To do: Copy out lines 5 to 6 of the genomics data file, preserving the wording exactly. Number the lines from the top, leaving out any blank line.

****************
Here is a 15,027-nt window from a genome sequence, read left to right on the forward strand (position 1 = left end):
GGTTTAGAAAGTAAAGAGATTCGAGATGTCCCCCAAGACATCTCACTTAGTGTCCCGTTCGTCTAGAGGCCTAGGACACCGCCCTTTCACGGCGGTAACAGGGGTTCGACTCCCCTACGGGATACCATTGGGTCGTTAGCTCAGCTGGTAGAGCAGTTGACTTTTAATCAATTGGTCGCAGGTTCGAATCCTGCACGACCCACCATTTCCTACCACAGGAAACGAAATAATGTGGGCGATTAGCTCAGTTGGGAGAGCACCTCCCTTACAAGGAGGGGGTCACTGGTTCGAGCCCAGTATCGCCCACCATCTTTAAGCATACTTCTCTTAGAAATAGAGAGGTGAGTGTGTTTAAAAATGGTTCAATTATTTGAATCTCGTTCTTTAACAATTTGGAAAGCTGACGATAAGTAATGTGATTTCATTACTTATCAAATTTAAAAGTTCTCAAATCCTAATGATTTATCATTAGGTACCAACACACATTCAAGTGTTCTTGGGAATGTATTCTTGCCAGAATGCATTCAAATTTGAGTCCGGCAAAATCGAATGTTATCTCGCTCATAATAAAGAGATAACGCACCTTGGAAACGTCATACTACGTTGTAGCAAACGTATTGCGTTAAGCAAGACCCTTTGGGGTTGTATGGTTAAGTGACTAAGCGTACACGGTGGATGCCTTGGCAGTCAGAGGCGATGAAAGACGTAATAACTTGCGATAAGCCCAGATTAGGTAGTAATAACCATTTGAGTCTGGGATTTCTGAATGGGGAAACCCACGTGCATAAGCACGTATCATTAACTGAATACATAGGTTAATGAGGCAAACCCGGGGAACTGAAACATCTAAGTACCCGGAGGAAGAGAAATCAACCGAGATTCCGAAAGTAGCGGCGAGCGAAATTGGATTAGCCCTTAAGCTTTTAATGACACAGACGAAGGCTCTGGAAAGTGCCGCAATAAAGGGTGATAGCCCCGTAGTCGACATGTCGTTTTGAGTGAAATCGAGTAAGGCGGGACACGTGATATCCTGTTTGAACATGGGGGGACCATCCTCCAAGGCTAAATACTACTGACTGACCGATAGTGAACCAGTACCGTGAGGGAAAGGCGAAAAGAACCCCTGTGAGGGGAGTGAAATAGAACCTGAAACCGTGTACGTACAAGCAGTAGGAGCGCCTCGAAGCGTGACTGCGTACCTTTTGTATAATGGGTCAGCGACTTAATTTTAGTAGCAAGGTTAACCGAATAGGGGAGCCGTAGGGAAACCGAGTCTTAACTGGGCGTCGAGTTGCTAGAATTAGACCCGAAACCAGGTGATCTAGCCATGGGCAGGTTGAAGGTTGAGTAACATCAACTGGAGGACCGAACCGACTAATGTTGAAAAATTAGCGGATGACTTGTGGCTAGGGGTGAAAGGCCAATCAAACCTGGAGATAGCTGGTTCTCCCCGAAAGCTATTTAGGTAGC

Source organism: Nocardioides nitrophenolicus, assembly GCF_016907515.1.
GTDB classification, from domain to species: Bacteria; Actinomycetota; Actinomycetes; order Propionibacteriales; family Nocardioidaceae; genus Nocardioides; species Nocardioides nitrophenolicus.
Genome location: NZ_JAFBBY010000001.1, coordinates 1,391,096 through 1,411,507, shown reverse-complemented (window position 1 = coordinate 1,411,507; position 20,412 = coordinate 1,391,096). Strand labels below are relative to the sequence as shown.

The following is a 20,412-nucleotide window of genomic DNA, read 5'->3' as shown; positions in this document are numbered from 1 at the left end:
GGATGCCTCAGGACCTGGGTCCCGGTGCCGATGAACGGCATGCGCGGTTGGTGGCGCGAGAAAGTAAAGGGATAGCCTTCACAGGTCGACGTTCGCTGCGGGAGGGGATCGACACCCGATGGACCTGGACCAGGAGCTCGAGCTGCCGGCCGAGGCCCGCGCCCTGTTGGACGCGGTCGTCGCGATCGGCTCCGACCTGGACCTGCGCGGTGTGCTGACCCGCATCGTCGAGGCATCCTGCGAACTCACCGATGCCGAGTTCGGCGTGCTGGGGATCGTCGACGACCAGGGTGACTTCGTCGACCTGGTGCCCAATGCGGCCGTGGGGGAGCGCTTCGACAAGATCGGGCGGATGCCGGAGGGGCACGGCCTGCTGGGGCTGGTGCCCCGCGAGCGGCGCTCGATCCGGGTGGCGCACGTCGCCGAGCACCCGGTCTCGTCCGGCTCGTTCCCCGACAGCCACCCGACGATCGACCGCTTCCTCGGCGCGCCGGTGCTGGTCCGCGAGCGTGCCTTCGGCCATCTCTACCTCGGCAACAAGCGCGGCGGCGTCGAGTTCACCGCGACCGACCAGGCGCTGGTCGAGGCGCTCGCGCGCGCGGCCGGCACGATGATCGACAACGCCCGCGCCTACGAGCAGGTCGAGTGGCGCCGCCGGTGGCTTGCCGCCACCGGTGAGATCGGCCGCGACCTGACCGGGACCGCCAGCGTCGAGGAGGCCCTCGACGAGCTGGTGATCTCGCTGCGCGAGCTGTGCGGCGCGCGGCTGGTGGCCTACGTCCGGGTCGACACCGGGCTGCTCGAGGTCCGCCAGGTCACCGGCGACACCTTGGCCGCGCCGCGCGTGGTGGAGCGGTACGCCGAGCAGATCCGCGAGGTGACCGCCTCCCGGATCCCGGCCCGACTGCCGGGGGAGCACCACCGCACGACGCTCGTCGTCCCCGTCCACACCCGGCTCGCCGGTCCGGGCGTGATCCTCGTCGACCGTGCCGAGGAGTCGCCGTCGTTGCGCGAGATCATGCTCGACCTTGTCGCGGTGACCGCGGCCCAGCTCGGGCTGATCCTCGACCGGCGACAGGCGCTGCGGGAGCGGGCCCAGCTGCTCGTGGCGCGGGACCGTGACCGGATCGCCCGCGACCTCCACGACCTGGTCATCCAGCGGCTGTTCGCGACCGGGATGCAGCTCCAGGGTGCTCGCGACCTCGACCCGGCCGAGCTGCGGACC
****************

Genome location: NZ_JAFBBY010000001.1, coordinates 1,391,096 through 1,411,507, shown reverse-complemented (window position 1 = coordinate 1,411,507; position 20,412 = coordinate 1,391,096). Strand labels below are relative to the sequence as shown.

The following is a 20,412-nucleotide window of genomic DNA, read 5'->3' as shown; positions in this document are numbered from 1 at the left end: